InventHelp's Tribute to the Inventors of Kleenex®, the Zipper and Disposable Razors
For those of us involved in the world of inventing, August is a special month – it's National Inventor's Month! We at InventHelp® are excited that this time is set aside to celebrate the achievements of the innovative and entrepreneurial, although we feel that 31 days is not nearly long enough to get the job done right!
Thousands of inventors have helped to shape the world into what it is today, and choosing the best ones is no easy task. Computers, microwaves and antibiotics are routinely listed among the best inventions of all time. While their importance is indisputable, the everyday inventions that make our lives easier often get overlooked. As proof that great inventions do not always have to be complicated, InventHelp® honors a few of our favorite simple pleasures.
AH-CHOO! The Invention of the Kleenex®
Before the invention of disposable tissues, whenever you had a cold, you would simply blow your nose into your handkerchief, place it back into your pocket, and repeat as necessary – not exactly the best way to get rid of a bug. In the 1920s, Kleenex® Brand invented the facial tissue category, which was touted by screen legends Helen Hayes and Jean Harlow.
In 1926, Kleenex® Facial Tissue 200s were introduced in Canada to serve as a handkerchief replacement, much to the relief of the flu-afflicted. Ads that featured film superstars helped the brand continue to grow and expand its line. By 1928, Kleenex® offered cartons with perforated tops for easy access to tissues. Over the next several decades, more varieties, colors and decorative boxes found their way into the Kleenex® line. In 2004, Kleenex® introduced an anti-viral tissue that is designed to keep germs trapped inside the tissue.
Undoubtedly, the invention of the Kleenex® has shorted the length of a cold for many of us. Although, if you visit Grandpa, he may still be using his handkerchief.
Keeping It "Together" – The Invention of the Zipper
The interesting story of the zipper is the perfect example of how a great idea can take a long time to take off. In the zipper's case, it took about 80 years.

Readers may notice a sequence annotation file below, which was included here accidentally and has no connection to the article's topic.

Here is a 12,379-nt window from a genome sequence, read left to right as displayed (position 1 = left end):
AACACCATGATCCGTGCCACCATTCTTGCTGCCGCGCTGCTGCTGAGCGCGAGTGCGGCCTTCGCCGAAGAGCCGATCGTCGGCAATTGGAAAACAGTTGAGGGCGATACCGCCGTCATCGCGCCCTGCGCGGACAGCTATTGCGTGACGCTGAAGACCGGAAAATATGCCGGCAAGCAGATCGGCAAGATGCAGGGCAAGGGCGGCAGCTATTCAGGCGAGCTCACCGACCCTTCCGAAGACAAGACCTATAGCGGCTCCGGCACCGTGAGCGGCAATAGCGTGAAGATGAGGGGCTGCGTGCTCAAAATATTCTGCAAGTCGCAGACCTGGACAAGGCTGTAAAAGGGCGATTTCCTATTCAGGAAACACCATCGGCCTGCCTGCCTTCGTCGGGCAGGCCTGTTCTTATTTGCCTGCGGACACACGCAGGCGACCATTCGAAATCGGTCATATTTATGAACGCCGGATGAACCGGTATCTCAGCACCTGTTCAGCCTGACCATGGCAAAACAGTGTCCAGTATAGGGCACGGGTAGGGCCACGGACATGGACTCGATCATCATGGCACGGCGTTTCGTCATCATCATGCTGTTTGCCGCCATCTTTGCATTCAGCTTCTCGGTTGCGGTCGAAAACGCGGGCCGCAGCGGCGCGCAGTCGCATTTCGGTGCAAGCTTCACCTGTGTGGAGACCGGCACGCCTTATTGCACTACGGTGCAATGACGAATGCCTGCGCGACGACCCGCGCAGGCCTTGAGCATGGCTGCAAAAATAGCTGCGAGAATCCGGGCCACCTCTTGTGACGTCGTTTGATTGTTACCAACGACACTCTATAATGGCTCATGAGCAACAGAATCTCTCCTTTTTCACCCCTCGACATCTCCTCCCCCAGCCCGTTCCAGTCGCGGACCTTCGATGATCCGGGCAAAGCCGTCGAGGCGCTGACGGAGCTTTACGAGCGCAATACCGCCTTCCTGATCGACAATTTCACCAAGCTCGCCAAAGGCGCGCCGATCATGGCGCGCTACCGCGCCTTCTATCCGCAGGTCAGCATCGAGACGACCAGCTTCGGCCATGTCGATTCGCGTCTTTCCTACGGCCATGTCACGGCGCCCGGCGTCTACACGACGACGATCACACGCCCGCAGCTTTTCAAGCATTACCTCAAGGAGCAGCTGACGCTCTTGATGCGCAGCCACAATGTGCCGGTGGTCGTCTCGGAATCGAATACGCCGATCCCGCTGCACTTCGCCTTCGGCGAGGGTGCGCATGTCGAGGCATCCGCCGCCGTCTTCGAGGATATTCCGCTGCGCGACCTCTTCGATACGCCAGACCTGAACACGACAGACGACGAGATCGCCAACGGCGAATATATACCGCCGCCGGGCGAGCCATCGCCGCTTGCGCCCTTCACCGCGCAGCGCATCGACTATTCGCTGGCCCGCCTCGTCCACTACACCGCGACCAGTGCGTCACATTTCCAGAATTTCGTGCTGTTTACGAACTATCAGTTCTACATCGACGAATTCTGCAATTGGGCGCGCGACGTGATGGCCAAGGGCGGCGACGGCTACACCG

Elias Howe, who also invented the sewing machine, received a patent in 1851 for an "automatic, continuous clothing closure," but the runaway success of the sewing machine left him with little time to develop this invention.
It wasn't until 44 years later that Whitcomb Judson developed a "clasp locker" that was similar in design to Howe's closing device. Judson and business partner Colonel Lewis Walker founded the Universal Fastener Company to manufacture the device. Even after its debut appearance at the Chicago World's Fair in 1893, the invention of the zipper had yet to find commercial success.
The modern design of the zipper evolved when Swedish-born Gideon Sunback joined the Universal Fastener Company. He also created the manufacturing machine for the new zipper, which could produce several hundred feet of fastener per day.
The name "zipper" was invented by the B.F. Goodrich Company, who used the fastening device on a new type of boot. Aside from boots, it took another 20 years for the zipper to catch on in the fashion world. But, over the years, zippers have made their way onto clothing, luggage and countless other objects.
As you can see, it was a long way up for the zipper invention.
A "Sharp" Idea – The Inventor of Disposable Razors
It's estimated that men will spend an average of five months of their lives shaving, so it's no surprise that one man, King Camp Gillette, took it upon himself to make the job easier!
When Gillette's home burned to the ground during the Chicago Fire of 1871, he became a traveling salesman. His work led him to William Painter, inventor of the Crown Cap, who told Gillette that a successful invention was one that was purchased again and again.
One morning, Gillette dreamed up an entirely new razor that could be used several times and discarded (see how clever that Kleenex® was?). In 1901, he enlisted the help of MIT grad William Nickerson to create a metal blade that was sturdy yet inexpensive. The disposable razor enjoyed a great boost when the U.S. government issued "safety razors" to the entire armed forces. In later years, razors with two, three, four and yes, five blades were introduced to the public.
While Gillette pioneered the invention of disposable razors, his competitor, Lieutenant Colonel Jacob Schick, beat him by a "hair" when Schick patented the first electric razor in 1925.
During National Inventor's Month, InventHelp® is proud to celebrate the inventors who have enriched our world with their discoveries. From everyday conveniences to modern miracles, inventions change the way people live. By the time we celebrate National Inventor's Month next year, who knows how many more amazing inventions will make life better for all of us?